Refinancing 101: Don’t Let Appraisal Kill Deal (Part 1)

by Eve Thompson September 2, 2014 at 1:00 pm 4 Comments

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This is a sponsored column by Eve Thompson of Reston Real Estate. She writes twice weekly on Reston Now.

The other day, a friend told me her appraisal for a home equity loan came in $40,000 less than comps in her neighborhood. Why did this happen? Because she didn’t realize she needed to clean and straighten the whole house (especially the huge cobwebs in the windows). It was a dark, rainy evening and the house looked dingy from the outside, and they also need to do some upgrades. Granted, the home equity loan is to pay for the upgrades. But still, $40,000 below market value? That is significant.

Do not let this happen to you.

Here is the thing to remember for any appraisal — whether you’re refinancing, apply for a home equity loan, or selling: appraisers are people, and they are just as influenced by physical appearances as buyers are. Your house has to look it’s best when the appraiser comes through lest they appraise the property much lower than it’s worth.

My friend’s story is so common, I decided to do a two-part series on appraisals. Part one includes the steps you need to take to make your property physically appealing. In part two, I’ll discuss the things you can do to make the appraiser’s job easier.

To start, know that physical appearance matters. A lot. Appraisers can assign an “effective age” to your home — this is the age they assign after considering how recent the updates are and the overall condition. Torn wallpaper, vinyl floors curling, threadbare carpets, chipped paint — all of these things add up to the overall age of your home. And that will drive appraisers to comps with the same effective age. So, make your house look good.

1. Spruce it up. Every appraiser I know agrees that it’s important to keep the look, feel, and condition of the property as updated and cared-for as possible. Appraisers probably won’t look under your bed, but they will look at overall how clean the home is. Clean the marks of your walls and the fingerprints around door handles. Wash your windows. Replace the peeling vinyl floor. All of these things actually affect the value of your home, and they add up.

This is also a good time to do some of the upgrades you’ve been thinking about. Paint, new carpets, lights, and plumbing fixtures are relatively low cost upgrades that can make a huge difference in your appraisal.

And keep in mind that appraisers often value houses in $500 increments. Repairs that should be made count against your property. So fix leaky faucets, stained drywall, and cracked windows. Make a list and call your handyman — these things can often be knocked out in one day.

2. Address the curb appeal. The appraiser will start the appraisal at the curb, so make sure the exterior of your house looks good. Mow the lawn and do some weeding. If your home needs a good power washing, do it. Many Reston homes tend to collect algae on the roofs (a downside of the wooded communities), so get the roof cleaned. You want the house to look like it’s in mint condition so that it isn’t compared to foreclosures or other lower-value homes.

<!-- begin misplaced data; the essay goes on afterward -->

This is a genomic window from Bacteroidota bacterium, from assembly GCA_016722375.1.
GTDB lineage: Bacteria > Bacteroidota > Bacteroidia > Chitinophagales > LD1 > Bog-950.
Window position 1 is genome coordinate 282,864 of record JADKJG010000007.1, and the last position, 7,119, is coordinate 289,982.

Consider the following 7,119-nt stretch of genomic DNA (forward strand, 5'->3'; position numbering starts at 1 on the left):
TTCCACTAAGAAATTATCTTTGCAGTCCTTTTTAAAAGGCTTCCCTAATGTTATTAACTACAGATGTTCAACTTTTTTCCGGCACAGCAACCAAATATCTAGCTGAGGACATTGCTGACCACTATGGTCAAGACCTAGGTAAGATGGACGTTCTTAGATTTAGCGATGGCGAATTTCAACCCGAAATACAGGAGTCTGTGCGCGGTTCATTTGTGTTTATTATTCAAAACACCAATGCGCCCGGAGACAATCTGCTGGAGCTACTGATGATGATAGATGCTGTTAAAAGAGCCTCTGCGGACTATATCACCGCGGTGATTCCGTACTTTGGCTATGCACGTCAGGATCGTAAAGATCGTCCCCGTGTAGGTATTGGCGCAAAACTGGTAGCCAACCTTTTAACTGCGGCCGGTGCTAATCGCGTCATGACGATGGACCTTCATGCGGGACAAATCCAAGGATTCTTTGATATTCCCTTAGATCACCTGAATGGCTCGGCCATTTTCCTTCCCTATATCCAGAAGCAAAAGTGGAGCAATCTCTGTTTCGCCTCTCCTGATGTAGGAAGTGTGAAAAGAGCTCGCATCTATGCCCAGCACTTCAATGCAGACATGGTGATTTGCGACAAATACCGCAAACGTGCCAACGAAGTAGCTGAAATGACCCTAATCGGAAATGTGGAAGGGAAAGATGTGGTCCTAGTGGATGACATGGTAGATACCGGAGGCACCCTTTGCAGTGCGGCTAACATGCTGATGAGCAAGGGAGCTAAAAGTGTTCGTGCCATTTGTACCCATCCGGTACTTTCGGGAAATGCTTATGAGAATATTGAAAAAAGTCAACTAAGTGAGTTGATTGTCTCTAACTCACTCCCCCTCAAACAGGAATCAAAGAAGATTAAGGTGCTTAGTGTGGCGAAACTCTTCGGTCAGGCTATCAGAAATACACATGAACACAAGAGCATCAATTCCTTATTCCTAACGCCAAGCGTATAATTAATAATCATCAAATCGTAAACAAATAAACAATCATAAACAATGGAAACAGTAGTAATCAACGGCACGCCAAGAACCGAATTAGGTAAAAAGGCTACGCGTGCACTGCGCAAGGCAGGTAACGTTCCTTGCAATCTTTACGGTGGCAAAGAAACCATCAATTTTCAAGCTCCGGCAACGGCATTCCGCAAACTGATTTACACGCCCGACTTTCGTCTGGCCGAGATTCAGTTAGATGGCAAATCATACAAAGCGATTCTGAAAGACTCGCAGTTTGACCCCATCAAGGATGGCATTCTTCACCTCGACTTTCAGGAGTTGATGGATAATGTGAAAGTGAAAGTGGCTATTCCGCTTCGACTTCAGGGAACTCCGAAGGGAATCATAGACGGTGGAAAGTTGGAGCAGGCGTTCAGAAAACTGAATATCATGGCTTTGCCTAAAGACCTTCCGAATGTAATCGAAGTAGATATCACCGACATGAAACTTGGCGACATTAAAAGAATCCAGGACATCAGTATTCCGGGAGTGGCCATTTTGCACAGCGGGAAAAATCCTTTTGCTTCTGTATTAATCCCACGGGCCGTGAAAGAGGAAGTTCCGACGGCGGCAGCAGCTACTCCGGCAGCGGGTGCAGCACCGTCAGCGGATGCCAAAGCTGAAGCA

3. Make it comfortable. Along the lines of making your home physically appealing is ensuring it’s physically comfortable while the appraiser is there. You may be comfortable in a cold house, but your appraiser may not be. Turn on the heat in the winter and the air conditioner in the summer. You also don’t want them to think the heater or air conditioner is broker!

Improving the physical appeal of your property alone will increase the value of your appraisal. In part 2, I’ll talk about some of the other things you can do to boost that appraisal.

  • Matt Cook, SRA

    The opening paragraph starts by suggesting that the home is worth $40,000 less than the “comps in her neighborhood” because it is outdated and has deferred maintenance, then implies that this means that the appraisal is “$40,000 below market value.”

    As the rest of the article makes clear, we are really talking about two different properties: One that is outdated, dirty, and has deferred maintenance that causes it to be worth $40,000 less than the typical neighborhood property, and a second that is cleaned, repaired, (“stained drywall and cracked windows” fixed) updated, and has new paint, flooring, lights, and plumbing fixtures, which increase its value by $40,000 to be in line with the neighborhood’s other homes.

    If the appraiser came back after the work was done and appraised the house $40,000 higher than before, it does not mean the first appraisal was too low, it means that the house is now in better condition and is worth more.

    • Eve Thompson

      Hi Matt- I think the first appraisal was lower than it should have been. The maintenance issues weren’t that significant– the real point is that if you’re trying to re-finance your home you should at a minimum but some serious elbow grease into getting it ready.

  • miss belex

    Good article, but what does a homeowner do if neighboring properties are not kept up? We have a very weak HOA where I reside. Some homes here have weeds, litter and grass clippings on the sidewalks. I fear that this will have a very negative bottom line to our selling price.

    • Eve Thompson

      Hi Miss Belex- it will have a negative impact. My recommendation is to get involved in your HOA. Help to start an awareness campaign– invite a local agent to come and speak at your HOA meeting to talk about home values and doing everything you can to push them in the right direction. If all else fails call Reston Association and report the covenants violations.


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